It's instructive to go back to Brett Kavanaugh's Senate hearings and read exactly what Susan Collins said in her public remarks about her decision at the time she voted to confirm. Let's examine the verbatim transcription of the portion of Collins’ remarks that pertained to Roe:

“There has also been considerable focus on the future of abortion rights based on the concern that Judge Kavanaugh would seek to overturn Roe v. Wade.  Protecting this right is important to me. To my knowledge, Judge Kavanaugh is the first Supreme Court nominee to express the view that precedent is not merely a practice and tradition, but rooted in Article III of our Constitution itself.  He believes that precedent ‘is not just a judicial policy … it is constitutionally dictated to pay attention and pay heed to rules of precedent.’  In other words, precedent isn’t a goal or an aspiration; it is a constitutional tenet that has to be followed except in the most extraordinary circumstances.

The judge further explained that precedent provides stability, predictability, reliance, and fairness.  There are, of course, rare and extraordinary times where the Supreme Court would rightly overturn a precedent.  The most famous example was when the Supreme Court in Brown v. Board of Education overruled Plessy v. Ferguson, correcting a ‘grievously wrong’ decision--to use the judge’s term--allowing racial inequality.  But, someone who believes that the importance of precedent has been rooted in the Constitution would follow long-established precedent except in those rare circumstances where a decision is ‘grievously wrong’ or ‘deeply inconsistent with the law.’  Those are Judge Kavanaugh’s phrases.

As Judge Kavanaugh asserted to me, a long-established precedent is not something to be trimmed, narrowed, discarded, or overlooked.  Its roots in the Constitution give the concept of stare decisis greater weight such that precedent can’t be trimmed or narrowed simply because a judge might want to on a whim.  In short, his views on honoring precedent would preclude attempts to do by stealth that which one has committed not to do overtly.

Noting that Roe v. Wade was decided 45 years ago, and reaffirmed 19 years later in Planned Parenthood v. Casey, I asked Judge Kavanaugh whether the passage of time is relevant to following precedent.  He said decisions become part of our legal framework with the passage of time and that honoring precedent is essential to maintaining public confidence.”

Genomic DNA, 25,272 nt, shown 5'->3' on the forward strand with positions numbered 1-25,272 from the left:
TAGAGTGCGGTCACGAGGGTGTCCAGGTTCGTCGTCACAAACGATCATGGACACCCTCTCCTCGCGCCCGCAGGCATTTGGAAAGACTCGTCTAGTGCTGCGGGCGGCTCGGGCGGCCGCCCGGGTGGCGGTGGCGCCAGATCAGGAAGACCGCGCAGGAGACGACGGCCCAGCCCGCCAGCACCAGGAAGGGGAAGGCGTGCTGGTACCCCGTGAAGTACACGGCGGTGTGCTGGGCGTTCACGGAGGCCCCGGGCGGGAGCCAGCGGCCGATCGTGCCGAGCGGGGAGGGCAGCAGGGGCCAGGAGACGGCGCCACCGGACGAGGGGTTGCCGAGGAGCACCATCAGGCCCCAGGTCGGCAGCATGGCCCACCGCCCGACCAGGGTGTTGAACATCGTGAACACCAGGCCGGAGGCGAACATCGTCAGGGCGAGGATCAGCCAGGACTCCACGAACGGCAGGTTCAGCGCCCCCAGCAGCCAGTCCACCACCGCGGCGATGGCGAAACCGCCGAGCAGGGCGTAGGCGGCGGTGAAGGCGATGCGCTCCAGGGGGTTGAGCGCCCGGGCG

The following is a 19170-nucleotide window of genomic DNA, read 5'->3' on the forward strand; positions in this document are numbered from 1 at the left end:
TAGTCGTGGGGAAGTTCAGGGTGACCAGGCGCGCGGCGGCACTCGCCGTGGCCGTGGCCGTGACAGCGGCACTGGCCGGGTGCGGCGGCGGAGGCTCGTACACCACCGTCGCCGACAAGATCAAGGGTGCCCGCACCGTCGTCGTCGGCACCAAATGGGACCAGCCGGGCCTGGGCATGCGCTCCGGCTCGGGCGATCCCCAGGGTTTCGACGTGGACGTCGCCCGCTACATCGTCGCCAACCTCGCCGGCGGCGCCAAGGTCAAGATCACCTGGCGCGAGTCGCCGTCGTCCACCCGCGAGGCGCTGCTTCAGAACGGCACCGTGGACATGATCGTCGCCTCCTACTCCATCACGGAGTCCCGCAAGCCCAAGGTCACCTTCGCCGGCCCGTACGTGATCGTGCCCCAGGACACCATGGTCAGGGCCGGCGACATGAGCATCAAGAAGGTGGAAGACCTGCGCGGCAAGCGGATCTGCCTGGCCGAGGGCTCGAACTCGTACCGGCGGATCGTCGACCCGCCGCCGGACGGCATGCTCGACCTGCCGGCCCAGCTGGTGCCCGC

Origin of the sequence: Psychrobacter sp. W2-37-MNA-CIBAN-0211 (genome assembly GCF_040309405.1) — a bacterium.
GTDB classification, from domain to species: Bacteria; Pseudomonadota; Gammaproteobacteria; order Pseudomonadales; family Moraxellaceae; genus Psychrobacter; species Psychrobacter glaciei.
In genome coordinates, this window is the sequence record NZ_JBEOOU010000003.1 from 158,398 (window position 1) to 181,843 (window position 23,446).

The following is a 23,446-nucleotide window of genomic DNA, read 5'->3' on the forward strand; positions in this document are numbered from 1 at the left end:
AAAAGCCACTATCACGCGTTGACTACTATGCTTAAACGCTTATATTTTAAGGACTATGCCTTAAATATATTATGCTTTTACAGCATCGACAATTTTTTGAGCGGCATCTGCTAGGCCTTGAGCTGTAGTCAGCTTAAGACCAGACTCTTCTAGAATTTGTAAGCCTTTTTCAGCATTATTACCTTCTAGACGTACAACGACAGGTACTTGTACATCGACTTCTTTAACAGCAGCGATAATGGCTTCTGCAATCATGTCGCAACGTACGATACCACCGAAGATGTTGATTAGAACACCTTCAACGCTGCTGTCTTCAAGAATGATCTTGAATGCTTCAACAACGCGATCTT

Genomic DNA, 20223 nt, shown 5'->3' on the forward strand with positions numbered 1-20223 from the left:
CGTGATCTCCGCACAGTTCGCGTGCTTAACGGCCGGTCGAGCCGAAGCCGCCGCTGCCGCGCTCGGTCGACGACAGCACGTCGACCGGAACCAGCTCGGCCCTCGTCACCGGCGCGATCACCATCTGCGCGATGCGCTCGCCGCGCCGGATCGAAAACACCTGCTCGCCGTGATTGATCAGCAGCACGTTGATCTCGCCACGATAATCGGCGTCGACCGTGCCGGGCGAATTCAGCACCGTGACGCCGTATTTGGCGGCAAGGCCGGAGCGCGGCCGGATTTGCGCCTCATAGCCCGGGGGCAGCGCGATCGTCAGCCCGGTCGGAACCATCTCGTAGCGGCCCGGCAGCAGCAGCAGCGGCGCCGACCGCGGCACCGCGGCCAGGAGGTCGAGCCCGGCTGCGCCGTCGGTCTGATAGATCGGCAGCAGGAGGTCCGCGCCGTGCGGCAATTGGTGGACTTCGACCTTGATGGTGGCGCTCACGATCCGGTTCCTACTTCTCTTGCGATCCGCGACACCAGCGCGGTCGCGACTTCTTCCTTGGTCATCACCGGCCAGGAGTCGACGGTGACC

Finally, in his testimony, he noted repeatedly that Roe had been upheld by Planned Parenthood vs. Casey, describing it as a precedent. When I asked him would it be sufficient to overturn a long-established precedent if five current justices believed that it was wrongly decided, he emphatically said “no.”

Woah!  Read what Susan Collins wrote at the time, and you realize that she was no lightweight making a cursory review of Kavanaugh's beliefs. She went to considerable lengths to pin Kavanaugh down on his opinions about Roe, "settled law," and the role of precedent.

It certainly seems clear, as one reads Collins' official statement, that Kavanaugh created the impression both in the private meeting and in public testimony that he had no intention of overturning Roe. 

But hold the phone...

Someone determined to defend Brett Kavanaugh would point to one phrase -- "except in the cases where a decision is grievously wrong." That, the logic goes, is all the wiggle room Kavanaugh needed. He apparently told Collins that the only time a Supreme Court precedent should be overturned is if the prior decision was "grievously wrong," but never bothered to mention that he thought Roe v. Wade itself was "grievously wrong." 

The language here is all the more amazing, in that Alito's draft uses the similar phrase "egregiously wrong" as the basis for his majority opinion that Roe be overturned.

So now we ask the obvious question: Is it possible that in a private meeting with Collins, Kavanaugh said that the only reason to overturn an established precedent is if it is "grievously wrong," and Susan Collins failed to ask Kavanaugh whether he thought Roe was "grievously wrong?" 

Perhaps she did ask, and Kavanaugh stiff-armed her with the standard "I can't react to a hypothetical," as he effectively did during Senator Diane Feinstein's aggressive interrogation about Roe v. Wade during the public confirmation hearings. There, too, Kavanaugh seemed to wax poetic at the sanctity of precedent, "settled law," and the fact that Planned Parenthood v. Casey confirmed Roe. But when Feinstein tried to coax the nominee into an opinion specific to Roe, Kavanaugh went full rope-a-dope, floating like a butterfly while invoking a time-honored strategy to refuse to comment on "hypothetical cases."